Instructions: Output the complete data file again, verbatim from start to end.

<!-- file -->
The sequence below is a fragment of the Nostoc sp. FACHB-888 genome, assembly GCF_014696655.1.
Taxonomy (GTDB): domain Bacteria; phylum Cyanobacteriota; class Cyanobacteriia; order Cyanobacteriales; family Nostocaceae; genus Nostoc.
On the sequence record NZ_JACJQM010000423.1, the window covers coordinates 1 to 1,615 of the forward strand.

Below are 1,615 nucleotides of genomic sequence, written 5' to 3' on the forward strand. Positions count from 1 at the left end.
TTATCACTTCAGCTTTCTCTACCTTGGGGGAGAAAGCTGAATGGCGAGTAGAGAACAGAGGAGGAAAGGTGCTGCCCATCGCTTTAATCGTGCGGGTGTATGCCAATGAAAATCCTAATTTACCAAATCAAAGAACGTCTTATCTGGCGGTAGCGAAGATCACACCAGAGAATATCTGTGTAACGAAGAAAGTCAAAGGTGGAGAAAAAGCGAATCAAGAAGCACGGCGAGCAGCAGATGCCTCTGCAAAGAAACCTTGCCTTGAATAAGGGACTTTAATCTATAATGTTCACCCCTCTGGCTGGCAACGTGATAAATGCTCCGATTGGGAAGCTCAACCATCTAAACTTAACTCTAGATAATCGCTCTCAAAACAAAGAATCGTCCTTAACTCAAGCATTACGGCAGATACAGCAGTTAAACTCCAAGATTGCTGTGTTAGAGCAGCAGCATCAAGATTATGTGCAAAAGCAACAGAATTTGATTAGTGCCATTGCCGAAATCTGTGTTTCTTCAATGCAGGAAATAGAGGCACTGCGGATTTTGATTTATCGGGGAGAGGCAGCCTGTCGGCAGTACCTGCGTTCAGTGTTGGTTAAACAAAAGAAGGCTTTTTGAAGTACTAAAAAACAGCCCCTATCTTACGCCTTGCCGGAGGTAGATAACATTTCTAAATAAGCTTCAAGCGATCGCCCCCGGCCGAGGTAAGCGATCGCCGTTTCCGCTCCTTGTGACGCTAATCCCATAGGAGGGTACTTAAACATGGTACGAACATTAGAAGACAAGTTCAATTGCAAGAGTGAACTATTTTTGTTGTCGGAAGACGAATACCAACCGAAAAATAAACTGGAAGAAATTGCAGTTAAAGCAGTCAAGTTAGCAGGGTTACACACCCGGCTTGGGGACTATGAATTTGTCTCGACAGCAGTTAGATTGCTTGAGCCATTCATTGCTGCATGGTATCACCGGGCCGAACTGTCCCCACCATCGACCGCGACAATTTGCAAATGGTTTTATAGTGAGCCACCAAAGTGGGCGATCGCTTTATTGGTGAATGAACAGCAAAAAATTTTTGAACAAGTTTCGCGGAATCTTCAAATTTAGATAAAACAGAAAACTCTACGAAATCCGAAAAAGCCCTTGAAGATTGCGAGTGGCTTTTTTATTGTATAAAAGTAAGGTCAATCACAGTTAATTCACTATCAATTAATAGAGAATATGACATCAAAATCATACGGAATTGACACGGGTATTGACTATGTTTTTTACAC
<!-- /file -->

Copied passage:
The sequence below is a fragment of the Nostoc sp. FACHB-888 genome, assembly GCF_014696655.1.
Taxonomy (GTDB): domain Bacteria; phylum Cyanobacteriota; class Cyanobacteriia; order Cyanobacteriales; family Nostocaceae; genus Nostoc.
On the sequence record NZ_JACJQM010000423.1, the window covers coordinates 1 to 1,615 of the forward strand.

Below are 1,615 nucleotides of genomic sequence, written 5' to 3' on the forward strand. Positions count from 1 at the left end.
TTATCACTTCAGCTTTCTCTACCTTGGGGGAGAAAGCTGAATGGCGAGTAGAGAACAGAGGAGGAAAGGTGCTGCCCATCGCTTTAATCGTGCGGGTGTATGCCAATGAAAATCCTAATTTACCAAATCAAAGAACGTCTTATCTGGCGGTAGCGAAGATCACACCAGAGAATATCTGTGTAACGAAGAAAGTCAAAGGTGGAGAAAAAGCGAATCAAGAAGCACGGCGAGCAGCAGATGCCTCTGCAAAGAAACCTTGCCTTGAATAAGGGACTTTAATCTATAATGTTCACCCCTCTGGCTGGCAACGTGATAAATGCTCCGATTGGGAAGCTCAACCATCTAAACTTAACTCTAGATAATCGCTCTCAAAACAAAGAATCGTCCTTAACTCAAGCATTACGGCAGATACAGCAGTTAAACTCCAAGATTGCTGTGTTAGAGCAGCAGCATCAAGATTATGTGCAAAAGCAACAGAATTTGATTAGTGCCATTGCCGAAATCTGTGTTTCTTCAATGCAGGAAATAGAGGCACTGCGGATTTTGATTTATCGGGGAGAGGCAGCCTGTCGGCAGTACCTGCGTTCAGTGTTGGTTAAACAAAAGAAGGCTTTTTGAAGTACTAAAAAACAGCCCCTATCTTACGCCTTGCCGGAGGTAGATAACATTTCTAAATAAGCTTCAAGCGATCGCCCCCGGCCGAGGTAAGCGATCGCCGTTTCCGCTCCTTGTGACGCTAATCCCATAGGAGGGTACTTAAACATGGTACGAACATTAGAAGACAAGTTCAATTGCAAGAGTGAACTATTTTTGTTGTCGGAAGACGAATACCAACCGAAAAATAAACTGGAAGAAATTGCAGTTAAAGCAGTCAAGTTAGCAGGGTTACACACCCGGCTTGGGGACTATGAATTTGTCTCGACAGCAGTTAGATTGCTTGAGCCATTCATTGCTGCATGGTATCACCGGGCCGAACTGTCCCCACCATCGACCGCGACAATTTGCAAATGGTTTTATAGTGAGCCACCAAAGTGGGCGATCGCTTTATTGGTGAATGAACAGCAAAAAATTTTTGAACAAGTTTCGCGGAATCTTCAAATTTAGATAAAACAGAAAACTCTACGAAATCCGAAAAAGCCCTTGAAGATTGCGAGTGGCTTTTTTATTGTATAAAAGTAAGGTCAATCACAGTTAATTCACTATCAATTAATAGAGAATATGACATCAAAATCATACGGAATTGACACGGGTATTGACTATGTTTTTTACAC